That’s a big change from just a decade or two ago, when new priests could expect to serve 10-15 years as an associate pastor. They used that time to learn the ropes from experienced pastors about everything from who to call to fix the boiler to who to trust when it came to financial reporting — and how to make sure there were checks and balances on everything.
“These guys are also likely to be living alone,” said Zech. “Unless they find a mentor or someone to help them get adjusted, they’re going to make a lot of mistakes.”
That’s why Zech pushed for a decade to start a program to give new priests a head start. Last summer he was finally able to launch the first Seminarian Leadership Institute, a five-week course that works in conjunction with the real-life experience that the seminarians are getting as they intern in local parishes.
Of the 11 men in this year’s class, five are from the Philadelphia archdiocese’s St. Charles Borromeo Seminary, three are from the nearby Diocese of Allentown, two are from the Wilmington Diocese in Delaware, and one is from across the river in Camden, N.J. Nine are still in seminary, and two are “transitional deacons,” meaning they will be ordained priests next spring, with a parish the next stop.
To be sure, seminarians these days are often older, sometimes in their 50s, and almost all of them have some previous work experience.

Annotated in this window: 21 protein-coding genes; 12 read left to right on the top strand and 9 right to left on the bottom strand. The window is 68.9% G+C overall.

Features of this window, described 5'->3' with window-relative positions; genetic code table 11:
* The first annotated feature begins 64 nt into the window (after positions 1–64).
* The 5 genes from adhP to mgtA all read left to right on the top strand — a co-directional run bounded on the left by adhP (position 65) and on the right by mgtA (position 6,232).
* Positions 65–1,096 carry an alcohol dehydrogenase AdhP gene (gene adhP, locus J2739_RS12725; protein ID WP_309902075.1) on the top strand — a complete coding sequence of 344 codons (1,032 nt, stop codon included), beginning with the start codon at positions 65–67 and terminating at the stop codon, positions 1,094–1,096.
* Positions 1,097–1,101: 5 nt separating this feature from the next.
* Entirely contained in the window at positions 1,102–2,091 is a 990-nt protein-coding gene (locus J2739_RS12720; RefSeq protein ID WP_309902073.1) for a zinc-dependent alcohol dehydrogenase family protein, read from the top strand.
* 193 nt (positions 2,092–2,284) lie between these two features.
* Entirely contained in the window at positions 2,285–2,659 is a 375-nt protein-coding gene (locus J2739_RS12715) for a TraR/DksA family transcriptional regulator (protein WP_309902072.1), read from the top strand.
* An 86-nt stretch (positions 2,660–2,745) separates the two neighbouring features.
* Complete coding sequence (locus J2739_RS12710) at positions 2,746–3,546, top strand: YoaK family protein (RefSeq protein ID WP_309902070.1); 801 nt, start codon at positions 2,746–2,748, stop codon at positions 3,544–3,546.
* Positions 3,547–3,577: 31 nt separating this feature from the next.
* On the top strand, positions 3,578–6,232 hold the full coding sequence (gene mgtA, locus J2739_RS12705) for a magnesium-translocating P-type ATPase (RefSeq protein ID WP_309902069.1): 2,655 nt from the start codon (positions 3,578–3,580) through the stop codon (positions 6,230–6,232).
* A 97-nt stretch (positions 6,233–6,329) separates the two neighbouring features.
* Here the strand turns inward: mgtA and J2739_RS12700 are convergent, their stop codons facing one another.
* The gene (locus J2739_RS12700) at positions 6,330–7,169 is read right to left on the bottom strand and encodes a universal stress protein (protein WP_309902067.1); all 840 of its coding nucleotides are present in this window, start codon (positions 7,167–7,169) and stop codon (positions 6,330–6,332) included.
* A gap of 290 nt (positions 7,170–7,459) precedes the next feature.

This crop of students, for example, includes a former newspaper sports reporter, a retired Navy pilot, and a onetime insurance executive, and some had studied business in college.
That’s still not enough, said Auxiliary Bishop Timothy Senior, the rector of St. Charles Borromeo Seminary. Senior, who raised the money to fund the institute, has more administrative experience than most priests: he has an MBA and a master’s degree in social work, and he worked in Catholic Charities for years and oversaw clergy personnel for the Archdiocese of Philadelphia.
Senior quickly discovered that the top reason that stressed-out priests requested a new assignment was to get out from under the heavy administrative burdens, and he wants to help new priests avoid that pitfall.
“It’s not that you have to be able to do everything,” Senior said. “But you certainly have to be able to recognize what needs to be done, and how to get the right people to do it.”
Senior stressed that he doesn’t want to turn priests into businessmen; instead, he wants them to use good management practices to help them operate a parish more efficiently, giving them more time to be the spiritual leaders they were called to be.
“To try to impose a straight business model on a parish is bound to fail,” said Albert Camburn, 42, a seminarian from Allentown who worked in construction for years before entering the seminary. Camburn was one of the student’s in this summer’s program.
As a foreman, Camburn said he learned some financial lessons that will serve him well as a priest, but the “hierarchy” of a work site didn’t help him develop strong people skills.
“I got very accustomed to barking orders. I didn’t want feedback,” he said. “But that doesn’t work in a parish. It may have at one time, but not anymore.”
KRE/AMB END GIBSON